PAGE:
The Supreme Court-appointed committee headed by retired judge A.M. Sapre probing the Adani-Hindenburg controversy said there was no regulatory failure in relation to compliance with the regulatory stipulations governing minimum public shareholding stipulation and “Hindenburg Report…contained no new data but was substantially a collection of inferences from data in the public domain”.
The report, submitted in the apex court, said: “The committee is of the view that it would not be possible to return a finding of a regulatory failure in relation to compliance with the regulatory stipulations governing minimum public shareholding stipulation…”
The report said: “It is noteworthy that a strong feedback on the Hindenburg Report is that it contained no new data but was substantially a collection of inferences from data in the public domain.”
The committee said the Foreign portfolio investors (FPIs) in question have made declarations of the beneficial owner by identifying the natural persons controlling their decisions for purposes of the Prevention of Money Laundering Act (PMLA) and this is the declaration that comports to compliance with the FPI Regulations. “Sebi has been investigating the ownership of the 13 overseas entities since October 2020…,” it noted.
The committee said: “The legislative policy of SEBI under the FPI Regulations requiring disclosure of beneficial owners was in consonance with the requirements under the PMLA. Besides, in 2018, the very provision dealing with ‘opaque structure’ and requiring an FPI to be able to disclose every ultimate natural person at the end of the chain of every owner of economic interest in the FPI, was done away with.”
The report said: “Yet, in 2020, the investigation and enforcement has moved in the opposite direction, stating that the ultimate owner of every piece of economic interest in an FPI must be capable of being ascertained. It is this dichotomy that has led to SEBI drawing a blank worldwide, despite its best efforts.”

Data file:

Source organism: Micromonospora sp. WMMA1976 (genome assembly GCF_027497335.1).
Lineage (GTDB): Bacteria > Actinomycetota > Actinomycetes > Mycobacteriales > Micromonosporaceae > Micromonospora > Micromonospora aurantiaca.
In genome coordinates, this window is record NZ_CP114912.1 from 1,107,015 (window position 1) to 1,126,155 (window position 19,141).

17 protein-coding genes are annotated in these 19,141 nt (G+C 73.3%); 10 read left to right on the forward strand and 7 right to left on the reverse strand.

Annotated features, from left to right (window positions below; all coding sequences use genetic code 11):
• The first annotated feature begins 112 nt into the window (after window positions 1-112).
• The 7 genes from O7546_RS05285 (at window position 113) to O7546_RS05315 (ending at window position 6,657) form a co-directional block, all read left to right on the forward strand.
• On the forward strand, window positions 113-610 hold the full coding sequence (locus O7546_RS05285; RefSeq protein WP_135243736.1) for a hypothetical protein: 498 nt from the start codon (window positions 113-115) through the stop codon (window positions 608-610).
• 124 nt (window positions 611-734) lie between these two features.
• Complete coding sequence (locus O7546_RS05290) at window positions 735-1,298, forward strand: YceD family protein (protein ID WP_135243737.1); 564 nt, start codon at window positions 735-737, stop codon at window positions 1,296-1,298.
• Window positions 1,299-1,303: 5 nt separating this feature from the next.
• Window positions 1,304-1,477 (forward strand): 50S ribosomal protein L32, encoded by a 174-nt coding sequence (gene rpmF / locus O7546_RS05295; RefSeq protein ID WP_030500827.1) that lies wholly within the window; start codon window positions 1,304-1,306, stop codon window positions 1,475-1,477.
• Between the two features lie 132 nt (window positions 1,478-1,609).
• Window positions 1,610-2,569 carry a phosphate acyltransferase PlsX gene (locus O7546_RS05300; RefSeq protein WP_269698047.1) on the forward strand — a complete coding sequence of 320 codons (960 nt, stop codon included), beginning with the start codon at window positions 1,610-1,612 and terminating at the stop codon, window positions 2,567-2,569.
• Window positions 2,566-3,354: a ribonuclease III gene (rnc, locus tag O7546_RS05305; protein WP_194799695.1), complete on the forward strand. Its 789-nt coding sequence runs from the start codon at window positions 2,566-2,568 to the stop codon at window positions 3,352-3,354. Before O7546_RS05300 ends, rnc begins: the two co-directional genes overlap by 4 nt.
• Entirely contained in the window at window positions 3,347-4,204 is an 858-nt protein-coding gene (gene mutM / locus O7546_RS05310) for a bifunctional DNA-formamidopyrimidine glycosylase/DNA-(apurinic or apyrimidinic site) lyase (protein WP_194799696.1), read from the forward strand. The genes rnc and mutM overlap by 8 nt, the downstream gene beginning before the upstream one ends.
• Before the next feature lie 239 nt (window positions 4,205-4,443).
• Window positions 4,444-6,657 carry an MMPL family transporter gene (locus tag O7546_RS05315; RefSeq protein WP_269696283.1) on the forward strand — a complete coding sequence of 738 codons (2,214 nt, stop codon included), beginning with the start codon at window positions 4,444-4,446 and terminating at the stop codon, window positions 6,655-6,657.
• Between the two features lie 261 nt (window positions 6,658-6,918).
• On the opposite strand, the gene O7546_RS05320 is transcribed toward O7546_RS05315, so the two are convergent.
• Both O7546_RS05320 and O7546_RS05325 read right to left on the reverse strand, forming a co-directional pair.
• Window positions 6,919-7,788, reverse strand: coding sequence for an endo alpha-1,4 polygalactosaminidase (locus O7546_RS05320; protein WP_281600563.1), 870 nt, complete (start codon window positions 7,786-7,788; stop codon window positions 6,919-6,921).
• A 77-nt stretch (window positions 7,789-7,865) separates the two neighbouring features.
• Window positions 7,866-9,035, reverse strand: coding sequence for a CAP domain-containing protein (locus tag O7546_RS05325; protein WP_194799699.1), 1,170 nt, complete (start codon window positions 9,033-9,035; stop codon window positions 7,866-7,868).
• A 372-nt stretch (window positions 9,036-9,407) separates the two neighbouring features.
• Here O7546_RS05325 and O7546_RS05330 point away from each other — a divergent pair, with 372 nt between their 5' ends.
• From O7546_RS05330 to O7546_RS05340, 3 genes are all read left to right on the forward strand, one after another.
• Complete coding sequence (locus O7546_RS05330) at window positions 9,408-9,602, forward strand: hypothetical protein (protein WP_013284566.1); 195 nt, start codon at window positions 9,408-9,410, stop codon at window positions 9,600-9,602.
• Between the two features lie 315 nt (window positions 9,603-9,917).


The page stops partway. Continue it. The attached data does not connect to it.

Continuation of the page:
The report said without such information Sebi is unable to satisfy itself that its suspicion that has been aroused can be put to rest. “The securities market regulator suspects wrongdoing, but also finds compliance with various stipulations in attendant regulations. Therefore, the record reveals a chicken-and-egg situation,” said the report.
The committee said it has restricted itself to its stated remit — of ascertaining whether there has been a regulatory failure. “The committee is of the view that it would not be possible to return a finding of a regulatory failure in the context of the regulations prevailing when the transactions were effected,” said the committee.
On March 2 this year, the apex court constituted the expert committee headed by Justice Abhay Manohar Sapre, a former judge of the Supreme Court, and comprising O.P. Bhatt, Justice J.P. Devadhar (retired), K.V. Kamath, Nandan Nilekani, and advocate Somashekhar Sundaresan.
The top court had said: “The remit of the committee shall be as follows: To provide an overall assessment of the situation, including the relevant causal factors which have led to the volatility in the securities market in the recent past; To suggest measures to strengthen investor awareness.”
It further added, “To investigate whether there has been regulatory failure in dealing with the alleged contravention of laws pertaining to the securities market in relation to the Adani Group or other companies; and To suggest measures to (i) strengthen the statutory and/or regulatory framework; and (ii) secure compliance with the existing framework for the protection of investors”.
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